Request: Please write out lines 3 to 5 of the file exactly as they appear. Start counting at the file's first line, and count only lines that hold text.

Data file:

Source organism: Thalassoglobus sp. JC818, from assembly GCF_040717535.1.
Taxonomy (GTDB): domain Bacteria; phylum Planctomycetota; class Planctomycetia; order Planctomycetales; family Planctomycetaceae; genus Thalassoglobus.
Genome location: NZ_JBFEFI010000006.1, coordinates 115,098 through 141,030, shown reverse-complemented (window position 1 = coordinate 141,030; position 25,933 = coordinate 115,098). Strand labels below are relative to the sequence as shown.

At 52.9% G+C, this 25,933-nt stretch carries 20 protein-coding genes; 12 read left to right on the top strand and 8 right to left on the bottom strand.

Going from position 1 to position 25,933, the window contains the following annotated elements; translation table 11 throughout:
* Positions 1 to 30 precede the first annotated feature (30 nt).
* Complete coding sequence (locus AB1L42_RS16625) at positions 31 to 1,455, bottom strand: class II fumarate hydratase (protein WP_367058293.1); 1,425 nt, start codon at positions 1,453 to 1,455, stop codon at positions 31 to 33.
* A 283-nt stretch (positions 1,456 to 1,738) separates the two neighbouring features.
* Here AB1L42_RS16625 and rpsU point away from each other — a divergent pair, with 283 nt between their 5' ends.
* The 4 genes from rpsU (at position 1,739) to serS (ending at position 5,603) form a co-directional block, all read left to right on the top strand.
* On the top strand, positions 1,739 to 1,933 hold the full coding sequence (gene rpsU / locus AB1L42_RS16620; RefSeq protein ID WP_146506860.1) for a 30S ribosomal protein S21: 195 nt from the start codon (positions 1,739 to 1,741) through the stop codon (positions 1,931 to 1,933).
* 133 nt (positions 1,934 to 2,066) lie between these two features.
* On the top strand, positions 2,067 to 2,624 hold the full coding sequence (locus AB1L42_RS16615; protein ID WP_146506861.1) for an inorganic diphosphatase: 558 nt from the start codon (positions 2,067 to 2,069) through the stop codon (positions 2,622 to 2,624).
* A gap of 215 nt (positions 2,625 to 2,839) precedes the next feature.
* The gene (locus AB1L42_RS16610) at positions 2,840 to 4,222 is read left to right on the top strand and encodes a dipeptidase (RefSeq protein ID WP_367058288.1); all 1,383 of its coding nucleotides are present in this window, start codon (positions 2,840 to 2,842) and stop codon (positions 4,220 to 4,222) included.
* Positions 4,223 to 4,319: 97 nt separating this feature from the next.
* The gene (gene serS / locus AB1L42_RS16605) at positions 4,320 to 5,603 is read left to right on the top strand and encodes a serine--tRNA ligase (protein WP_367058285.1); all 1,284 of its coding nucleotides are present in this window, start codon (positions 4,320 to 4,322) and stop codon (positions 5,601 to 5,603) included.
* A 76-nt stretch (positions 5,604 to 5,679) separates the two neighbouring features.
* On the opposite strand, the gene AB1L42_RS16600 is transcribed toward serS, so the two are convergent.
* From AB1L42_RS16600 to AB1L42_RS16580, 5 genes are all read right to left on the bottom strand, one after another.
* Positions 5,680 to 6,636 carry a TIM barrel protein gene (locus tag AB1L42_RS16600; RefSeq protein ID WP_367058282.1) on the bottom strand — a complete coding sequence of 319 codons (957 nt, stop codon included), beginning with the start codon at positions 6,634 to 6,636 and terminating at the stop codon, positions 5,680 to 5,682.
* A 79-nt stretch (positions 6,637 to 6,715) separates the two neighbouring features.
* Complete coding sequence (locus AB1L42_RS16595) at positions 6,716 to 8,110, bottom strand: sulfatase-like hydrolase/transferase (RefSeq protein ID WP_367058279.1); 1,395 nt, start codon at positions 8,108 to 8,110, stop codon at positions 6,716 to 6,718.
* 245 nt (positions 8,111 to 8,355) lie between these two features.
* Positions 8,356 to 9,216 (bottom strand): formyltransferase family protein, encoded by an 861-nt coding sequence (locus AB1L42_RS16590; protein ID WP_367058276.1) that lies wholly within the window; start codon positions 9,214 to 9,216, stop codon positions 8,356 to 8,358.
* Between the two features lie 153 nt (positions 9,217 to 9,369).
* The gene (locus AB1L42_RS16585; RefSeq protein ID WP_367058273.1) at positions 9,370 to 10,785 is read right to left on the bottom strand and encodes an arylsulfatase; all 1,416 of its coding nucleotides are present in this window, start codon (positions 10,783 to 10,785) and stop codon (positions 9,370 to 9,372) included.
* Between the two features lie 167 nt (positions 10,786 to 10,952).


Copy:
Genome location: NZ_JBFEFI010000006.1, coordinates 115,098 through 141,030, shown reverse-complemented (window position 1 = coordinate 141,030; position 25,933 = coordinate 115,098). Strand labels below are relative to the sequence as shown.

At 52.9% G+C, this 25,933-nt stretch carries 20 protein-coding genes; 12 read left to right on the top strand and 8 right to left on the bottom strand.

Going from position 1 to position 25,933, the window contains the following annotated elements; translation table 11 throughout: